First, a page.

Most people are familiar with the concept of maternity leave, the period of time that a mother is allowed to take from work after she gives birth.
There are other kinds of leave that allow family members to bond as a family with a new child (or multiple children). This type of leave is known as family leave. Family leave can include time off for parents who are welcoming a child or children through adoption or surrogacy.
Another form of family leave is paternity leave, where a father or partner is entitled to take time off from work to bond with a new addition to the family and assist in caregiving for the new addition.
While the concept of family leave sounds great to many, not all employers offer paternity leave. And of the ones that do, not all of them offer paid time off for their employees during this time.
That means that a parent who takes paternity leave may have to take the time off without pay. Many people can’t afford two weeks of unpaid time.
If you are considering taking paternity leave, there are benefits and drawbacks to consider.
What Are the Benefits and Drawbacks to Paternity Leave?
Benefits to taking paternity leave include, of course, the opportunity to take time to spend exclusively with your new child or children without having to worry about leaving for work.
Proponents of paternity leave argue this allows for more efficient bonding between a parent and child.
Paternity leave also allows for a partner to assist in childcare responsibilities. Advocates for paternity leave claim this helps promote working women. Statistics show this group not only works the same or more hours as men but often fulfill many more hours of childcare responsibilities at home after work.
One of the drawbacks to paternity leave is that not all paternity leave is paid. The time spent away from work, while perhaps great for the family, can be a hardship financially.
Parents may be able to use sick or vacation time instead of paternity leave, if their workplace offers those benefits. However, the reason for using that leave must usually be approved.
What Is the Family Medical Leave Act?
Like many areas of law, paternity leave is generally covered by state law. Each state, therefore, has different policies.
The exception is the federal Family Medical Leave Act (FMLA). This statute guarantees employees who work for businesses that meet certain qualifications up to twelve weeks of unpaid leave.
Essentially, FMLA says that an employee (who qualifies for FMLA) may not be terminated for taking family leave. An employee on leave must be able to return to their usual job or one that is similar to what they were doing prior to taking leave. But, employers are not required to pay the employee during the time the employee takes family leave.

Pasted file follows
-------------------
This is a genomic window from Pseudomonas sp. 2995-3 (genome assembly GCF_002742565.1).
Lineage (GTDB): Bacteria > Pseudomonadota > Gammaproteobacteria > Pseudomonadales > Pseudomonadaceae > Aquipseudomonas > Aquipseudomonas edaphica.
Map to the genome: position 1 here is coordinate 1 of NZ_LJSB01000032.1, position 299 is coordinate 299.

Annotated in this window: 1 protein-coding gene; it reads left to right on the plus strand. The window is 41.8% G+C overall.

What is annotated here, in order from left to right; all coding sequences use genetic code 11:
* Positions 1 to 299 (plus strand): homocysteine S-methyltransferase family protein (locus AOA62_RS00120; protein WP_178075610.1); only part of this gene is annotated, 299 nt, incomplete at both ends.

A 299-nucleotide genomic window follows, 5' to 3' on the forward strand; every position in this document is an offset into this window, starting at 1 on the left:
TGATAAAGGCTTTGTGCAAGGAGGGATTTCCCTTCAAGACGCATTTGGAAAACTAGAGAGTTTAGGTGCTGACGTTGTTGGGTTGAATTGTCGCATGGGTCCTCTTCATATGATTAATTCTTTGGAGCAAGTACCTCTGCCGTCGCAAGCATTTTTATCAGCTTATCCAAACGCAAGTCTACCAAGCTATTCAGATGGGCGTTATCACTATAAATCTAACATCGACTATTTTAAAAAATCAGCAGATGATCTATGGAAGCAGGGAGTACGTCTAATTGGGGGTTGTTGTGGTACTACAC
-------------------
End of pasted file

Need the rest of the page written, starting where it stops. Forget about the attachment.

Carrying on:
Although not required to pay salaries or wages during family leave, employers are, however, required to maintain healthcare coverage for employees on family leave.
The statute also forbids discrimination against an employee who has elected to take family leave. Oftentimes employees may find they have been passed over for a promotion while on leave with a new baby.
FMLA seeks to prevent that kind of employment discrimination against new parents.
Who is covered under FMLA?
FMLA covers private employers who have 50 or more employees within 75 miles, state or federal governments, or public schools.
The employee taking leave must have worked for the qualifying employer for twelve months prior to taking leave, totaling a minimum or 1,250 hours.
Many states have much more inclusive family leave policies, which not only requires preservation of health insurance but also requires paid leave.
It’s important to note that while some states entitle employees to receive compensation during paid family leave, the pay may not be equal to the employee’s usual salary or wages.
Additionally, the pay may not come from the employer but rather from the state itself.
Should I Hire a Lawyer If I Am Denied Paternity Leave?
An employer who is subject to FMLA (or state family leave laws) and denies a parent the opportunity to take paternity leave may be in violation of FMLA in addition to violating any applicable state statutes.
Additionally, there may be other discriminatory practices for which the employer may be liable if they have denied an eligible employee paternity leave.
It is important to provide proper notice, usually in writing, to an employer requesting paternity leave.
However, if that request is denied, contact an experienced employment law attorney to discuss your case.
Welcoming a new child or children to the family should be a celebratory occasion. If you believe you are entitled to leave and have been falsely denied that right, don’t delay in consulting with an attorney who can help secure your rights so you can focus your attention on your family.